“at home” is where you know people, where you have friends…

Sehba Sarwar

photo by Maha Shahid

Based in Boston where my sister Beena Sarwar has been for the last four years, she’s happy to spend a week in Houston and get a break from piles of snow. Inevitably, our conversation turns to issues of “home”, particularly since her editorial work with Aman ki Asha keeps her connected to India-Pakistan peace initiatives as does her involvement with politics and human rights issues. Here’s what she says:

I pretty much feel at home no matter where I am.

But then, there are different levels of home. Home is a place you inhabit. You know the land, and there are daily things you do in life, where you put things away in the kitchen and fold laundry.

And then you feel comfortable, and you know the ways around, walking places, where to buy groceries, traffic routes.

And then, there’s another level of how you connect with people, how far back you go with them, your association with them, and how much you have to explain yourself to them.

For me, the spaces I associate with home are wherever I’ve been the longest: Karachi (where I’ve lived the longest), Lahore, London and Cambridge (Massachusetts), for more than a few months. Also, places in India though I haven’t lived there, those feel like home.

“At home” is where you know people, where you have friends.

But for me, I need to live in a place where there are avenues to connect with people. I don’t think I could live in a suburban community. I wouldn’t feel at home. I’d feel pretty alien if I were living in a place with people that aren’t like-minded. For me, home is being close to the people who think like I do in terms of religion, politics…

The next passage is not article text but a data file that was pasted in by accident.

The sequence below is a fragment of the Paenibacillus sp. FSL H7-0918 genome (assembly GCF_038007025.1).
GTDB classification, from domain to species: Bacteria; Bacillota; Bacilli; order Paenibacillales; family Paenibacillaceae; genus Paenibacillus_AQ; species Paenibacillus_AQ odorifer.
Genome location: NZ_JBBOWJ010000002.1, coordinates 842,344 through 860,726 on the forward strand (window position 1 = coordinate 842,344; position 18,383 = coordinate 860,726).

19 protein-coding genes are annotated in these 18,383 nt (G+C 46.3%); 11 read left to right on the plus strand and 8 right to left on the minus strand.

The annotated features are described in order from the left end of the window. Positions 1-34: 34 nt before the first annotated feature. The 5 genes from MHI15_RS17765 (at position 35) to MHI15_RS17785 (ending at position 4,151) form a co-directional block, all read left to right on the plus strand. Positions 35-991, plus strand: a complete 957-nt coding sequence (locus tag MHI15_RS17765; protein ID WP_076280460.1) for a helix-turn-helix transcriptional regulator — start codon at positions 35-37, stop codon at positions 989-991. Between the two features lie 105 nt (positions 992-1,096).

Thinking about it, I might not feel that much at home with people who have a very different worldview. I might connect more with a white friend in New York than a shopkeeper in Karachi who donates to Al-Qaeda, or with a Jewish journalist who has never been to Pakistan but has ideas that transcend nation and religion.

I have no idea where I’ll be in the future. I lived in Cambridge for two years, went back to Karachi for three and a half years. There was a Rip Van Vinkle feeling when I returned to Cambridge. Some things were the same but others had changed. My daughter was no longer going to middle school; she had started high school. Little girls who had played softball with her had changed. Shops and cafes were different but the same. But it always feels like that when you go back to a place you’ve lived in for some time.

The Internet has helped me ground myself. I am also connected with a parents’ volunteer group, and I help various people with their projects. I’m beginning to understand things here better through connections such as with the Mass Peace Alliance or the Veterans Parade – I did a story on the Veterans For Peace when I learned that they had to march with a huge gap behind the main St. Patrick’s Day parade because they (VFP) allowed members of the GLBT community in their group. This year, the St. Pat’s Day parade has allowed the LGBT community to march with them – but not Veterans For Peace! I like to get copies of Spare Change and would like to do a story about the homeless.

I’m also still connected with journalists I met through the Nieman Foundation, which was what brought me to Cambridge in the first place… —Beena Sarwar

This conversation is part of my What Is Home? project that is funded in part by the Mid America Arts Alliance’s Artistic Innovations grant.